Court Rejects First Amendment Challenge to University Diversity and Inclusion Policies
On September 5, 2019, a federal district court in Ohio decided that a professor could not state a claim for relief under the First Amendment by arguing that the sexual harassment and reporting of sexual assault policies (“Policies”) of Shawnee State University abridged his freedom of speech. The Policies at issue recognized gender identity as a protected status, and one of the Policies specifically provided that an individual’s gender identity “can be the same or different than the sex assigned at birth.” The professor, an evangelical Christian, argued that it violated his sincerely held religious beliefs, and thus his First Amendment rights to free speech, to be required (as he interpreted the Policies) to address students using pronouns of their gender identity when such pronouns did not match their biological gender at birth.
The Court rejected the professor’s argument. Most notably, the Court decided that the professor’s speech did not qualify for First Amendment protection because it had occurred in the context of his employment. The Court noted that the speech (that is, the pronouns with which he had to address students) occurred only in the context of his classes and that the only audience was the other students in those classes. The Court further reasoned that, in this context, the professor’s speech did not implicate broader societal concerns or otherwise convey any beliefs about gender identity, such as would be required to invoke the protections of the First Amendment.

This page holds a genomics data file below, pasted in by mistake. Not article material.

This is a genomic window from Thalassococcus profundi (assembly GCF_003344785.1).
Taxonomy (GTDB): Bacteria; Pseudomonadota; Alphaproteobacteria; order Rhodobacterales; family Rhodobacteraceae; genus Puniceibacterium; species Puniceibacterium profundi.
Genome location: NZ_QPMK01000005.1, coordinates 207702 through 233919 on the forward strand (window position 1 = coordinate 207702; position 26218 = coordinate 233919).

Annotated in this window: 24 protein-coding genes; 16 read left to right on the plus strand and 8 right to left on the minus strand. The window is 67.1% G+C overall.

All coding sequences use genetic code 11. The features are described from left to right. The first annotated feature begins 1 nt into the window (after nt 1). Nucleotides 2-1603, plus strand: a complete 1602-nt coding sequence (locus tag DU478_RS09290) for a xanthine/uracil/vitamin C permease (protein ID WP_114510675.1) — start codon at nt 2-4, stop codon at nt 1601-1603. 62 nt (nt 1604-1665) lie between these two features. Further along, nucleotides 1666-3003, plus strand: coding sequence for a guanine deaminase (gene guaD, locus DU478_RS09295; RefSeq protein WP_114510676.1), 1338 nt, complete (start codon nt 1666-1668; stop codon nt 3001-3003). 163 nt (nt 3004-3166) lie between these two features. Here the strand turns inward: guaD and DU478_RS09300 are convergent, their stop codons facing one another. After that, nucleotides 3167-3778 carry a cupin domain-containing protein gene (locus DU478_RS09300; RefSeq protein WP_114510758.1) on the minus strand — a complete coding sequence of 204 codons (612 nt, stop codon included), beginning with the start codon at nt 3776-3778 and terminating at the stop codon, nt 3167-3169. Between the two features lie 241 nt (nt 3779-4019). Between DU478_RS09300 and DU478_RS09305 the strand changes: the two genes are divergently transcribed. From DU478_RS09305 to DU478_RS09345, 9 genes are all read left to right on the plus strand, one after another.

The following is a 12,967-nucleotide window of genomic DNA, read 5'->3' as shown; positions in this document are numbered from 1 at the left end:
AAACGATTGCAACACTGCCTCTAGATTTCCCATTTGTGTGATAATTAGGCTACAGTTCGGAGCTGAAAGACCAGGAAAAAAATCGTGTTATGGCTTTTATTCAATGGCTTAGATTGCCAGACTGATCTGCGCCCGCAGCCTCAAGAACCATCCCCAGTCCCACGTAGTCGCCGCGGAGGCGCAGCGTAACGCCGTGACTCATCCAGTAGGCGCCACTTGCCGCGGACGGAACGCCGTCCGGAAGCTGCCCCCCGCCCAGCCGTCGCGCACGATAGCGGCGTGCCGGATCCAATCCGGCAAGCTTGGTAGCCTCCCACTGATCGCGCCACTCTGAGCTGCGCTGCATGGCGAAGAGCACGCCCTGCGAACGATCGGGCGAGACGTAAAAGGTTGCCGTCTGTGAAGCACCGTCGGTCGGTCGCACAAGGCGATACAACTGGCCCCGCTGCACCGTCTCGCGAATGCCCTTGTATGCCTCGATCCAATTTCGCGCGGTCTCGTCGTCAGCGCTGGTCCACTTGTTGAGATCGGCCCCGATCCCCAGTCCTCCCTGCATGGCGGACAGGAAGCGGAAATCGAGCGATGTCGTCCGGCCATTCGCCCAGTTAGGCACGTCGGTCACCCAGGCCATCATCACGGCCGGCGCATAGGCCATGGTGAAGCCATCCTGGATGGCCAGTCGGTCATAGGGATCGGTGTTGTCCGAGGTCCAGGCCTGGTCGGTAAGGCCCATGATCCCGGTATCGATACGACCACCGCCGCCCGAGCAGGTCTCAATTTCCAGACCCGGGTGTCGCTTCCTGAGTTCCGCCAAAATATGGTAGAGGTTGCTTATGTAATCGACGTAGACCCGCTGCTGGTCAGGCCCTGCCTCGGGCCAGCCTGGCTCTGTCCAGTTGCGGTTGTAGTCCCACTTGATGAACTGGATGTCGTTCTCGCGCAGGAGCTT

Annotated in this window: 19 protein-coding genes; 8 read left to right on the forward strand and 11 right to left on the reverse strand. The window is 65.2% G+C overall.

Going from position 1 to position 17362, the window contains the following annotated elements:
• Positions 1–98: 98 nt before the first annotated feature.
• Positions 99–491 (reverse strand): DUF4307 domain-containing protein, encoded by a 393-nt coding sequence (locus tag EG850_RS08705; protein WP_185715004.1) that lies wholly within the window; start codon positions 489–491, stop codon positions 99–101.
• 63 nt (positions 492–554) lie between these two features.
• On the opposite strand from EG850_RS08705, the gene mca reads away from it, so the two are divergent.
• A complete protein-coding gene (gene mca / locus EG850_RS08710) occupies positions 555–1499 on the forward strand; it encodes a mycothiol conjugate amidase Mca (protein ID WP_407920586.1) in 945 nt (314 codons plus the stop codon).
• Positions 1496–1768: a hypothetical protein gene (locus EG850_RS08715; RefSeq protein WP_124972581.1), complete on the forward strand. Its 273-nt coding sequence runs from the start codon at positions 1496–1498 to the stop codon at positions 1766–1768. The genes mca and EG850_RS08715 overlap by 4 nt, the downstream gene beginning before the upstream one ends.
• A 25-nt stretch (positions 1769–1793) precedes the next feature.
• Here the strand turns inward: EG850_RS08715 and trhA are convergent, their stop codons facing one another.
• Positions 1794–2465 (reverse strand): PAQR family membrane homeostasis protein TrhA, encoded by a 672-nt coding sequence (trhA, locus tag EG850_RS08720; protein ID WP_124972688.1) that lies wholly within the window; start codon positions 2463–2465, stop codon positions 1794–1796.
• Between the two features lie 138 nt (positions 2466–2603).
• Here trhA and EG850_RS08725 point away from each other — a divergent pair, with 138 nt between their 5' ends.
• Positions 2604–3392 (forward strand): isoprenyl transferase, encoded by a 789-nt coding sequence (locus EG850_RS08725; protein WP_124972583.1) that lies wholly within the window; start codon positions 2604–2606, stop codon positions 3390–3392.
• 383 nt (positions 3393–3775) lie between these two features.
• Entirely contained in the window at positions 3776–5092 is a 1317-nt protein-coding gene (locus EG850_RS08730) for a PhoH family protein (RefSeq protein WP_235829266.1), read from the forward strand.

Client Tip: This case reaffirms that institutions may adopt, and enforce, carefully written diversity and inclusion policies without infringing on the constitutional rights of staff.
Categorized: Discrimination, First Amendment, Higher Education
Tagged In: diversity, First Amendment rights, freedom of speech, gender identity, sexual harassment